IHS has already struck regional agreements to buy towers from telecoms operators Zain Kuwait and Zain KSA.

Upon completion of those two deals — which are still subject to regulatory approval — the Mauritius-headquartered IHS will have approximately 33,100 towers in its portfolio. It is currently the world’s second-largest independent, multi-country tower operator.

Darwish said Saudi Arabia is “where we’d like to grow,” with IHS recently having obtained a foreign investment license from the General Investment Authority, with plans for an office staffed by 100-200 people.

He cited the economic reforms underway, which include weaning Saudi Arabia off its reliance on oil and encouraging more women into the workplace.

“The Kingdom is going through a transformation now. This transformation is fascinating, and it’s something that needs to be watched very carefully,” he said.

“They’re using this cash they have now to start planning, and start transforming — theaters, entertainment, industries, manufacturing, all these massive investments they’re doing.”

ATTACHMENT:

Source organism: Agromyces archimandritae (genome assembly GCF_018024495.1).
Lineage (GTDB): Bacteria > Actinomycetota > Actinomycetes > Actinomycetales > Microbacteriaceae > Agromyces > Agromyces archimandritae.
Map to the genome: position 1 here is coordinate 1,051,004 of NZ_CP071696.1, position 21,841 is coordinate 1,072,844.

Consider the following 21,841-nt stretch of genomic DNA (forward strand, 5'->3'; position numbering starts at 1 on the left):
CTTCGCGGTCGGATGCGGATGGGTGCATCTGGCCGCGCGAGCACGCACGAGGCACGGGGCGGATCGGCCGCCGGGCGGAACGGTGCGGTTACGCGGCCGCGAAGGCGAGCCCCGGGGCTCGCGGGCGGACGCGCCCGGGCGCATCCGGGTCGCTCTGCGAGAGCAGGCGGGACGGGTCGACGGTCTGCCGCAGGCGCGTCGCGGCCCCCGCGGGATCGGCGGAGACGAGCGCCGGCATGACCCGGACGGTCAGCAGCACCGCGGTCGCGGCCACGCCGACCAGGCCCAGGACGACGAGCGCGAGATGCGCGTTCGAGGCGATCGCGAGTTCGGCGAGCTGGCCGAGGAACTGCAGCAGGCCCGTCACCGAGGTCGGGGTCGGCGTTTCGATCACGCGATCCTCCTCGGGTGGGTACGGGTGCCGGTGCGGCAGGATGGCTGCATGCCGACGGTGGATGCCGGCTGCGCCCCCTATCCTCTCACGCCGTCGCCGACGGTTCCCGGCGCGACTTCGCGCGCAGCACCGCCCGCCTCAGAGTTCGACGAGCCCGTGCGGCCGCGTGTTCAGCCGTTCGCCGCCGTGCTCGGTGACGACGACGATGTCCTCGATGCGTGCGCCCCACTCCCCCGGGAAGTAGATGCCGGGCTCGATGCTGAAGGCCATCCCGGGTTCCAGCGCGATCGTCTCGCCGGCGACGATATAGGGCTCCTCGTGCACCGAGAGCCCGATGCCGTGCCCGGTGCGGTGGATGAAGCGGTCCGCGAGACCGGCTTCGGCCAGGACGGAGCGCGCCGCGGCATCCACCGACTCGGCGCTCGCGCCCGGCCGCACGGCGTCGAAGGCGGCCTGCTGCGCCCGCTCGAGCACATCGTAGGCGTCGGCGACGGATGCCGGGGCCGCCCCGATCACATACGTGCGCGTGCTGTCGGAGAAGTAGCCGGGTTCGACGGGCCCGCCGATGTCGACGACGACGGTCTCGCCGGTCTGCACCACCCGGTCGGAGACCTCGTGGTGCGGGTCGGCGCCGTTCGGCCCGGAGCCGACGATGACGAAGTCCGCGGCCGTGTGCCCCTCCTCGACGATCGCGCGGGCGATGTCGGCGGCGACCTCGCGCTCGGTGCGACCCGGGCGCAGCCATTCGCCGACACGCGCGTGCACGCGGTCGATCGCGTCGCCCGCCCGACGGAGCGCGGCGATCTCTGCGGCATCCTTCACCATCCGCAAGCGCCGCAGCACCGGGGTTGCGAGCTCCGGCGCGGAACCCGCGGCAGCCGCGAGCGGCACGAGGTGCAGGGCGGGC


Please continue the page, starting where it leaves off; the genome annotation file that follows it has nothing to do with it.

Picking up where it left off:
Whilst inhabiting an industry that lacks a certain glam factor, there is something of the “Davos man” about Darwish.

Dressed casually in a designer jacket in his Mayfair office, he explained some of his interests that run parallel to IHS.

He is the founder of Singularity Investments, a private investment firm with a focus on technology and media companies in the US and emerging markets, along with DAR Properties, a property investment company.

Darwish also has a strong interest in corporate social responsibility, having supported incubator programs for aspiring tech entrepreneurs in Lagos, served as a mentor to local business executives, and worked on several health and education projects in Africa.

His personal passion, however, is the IHS Academy, launched one and a half years ago, which offers online education in the field and has seen some 40,000 course completions.

“The training for me is the single most important thing I can give, and it helps us at the end of the day,” said Darwish.

“I personally believe in the power of education — that’s what transformed my life. My father worked three shifts to basically make sure we stayed in the best private schools … He believed in what education can do in transforming lives.”

Darwish’s own studies in Beirut, however, nearly took a different turn. Though he graduated as an engineer in computer communications with “the highest distinction” — setting him out on a 20-year career in telecoms — it was never the path he envisaged.

“I wanted to be a Nobel Prize physicist. (But the university) dean called me, and he was like, ‘no — we need you in engineering’,” Darwish said. “It was just by accident that I became an engineer, but it paid off.”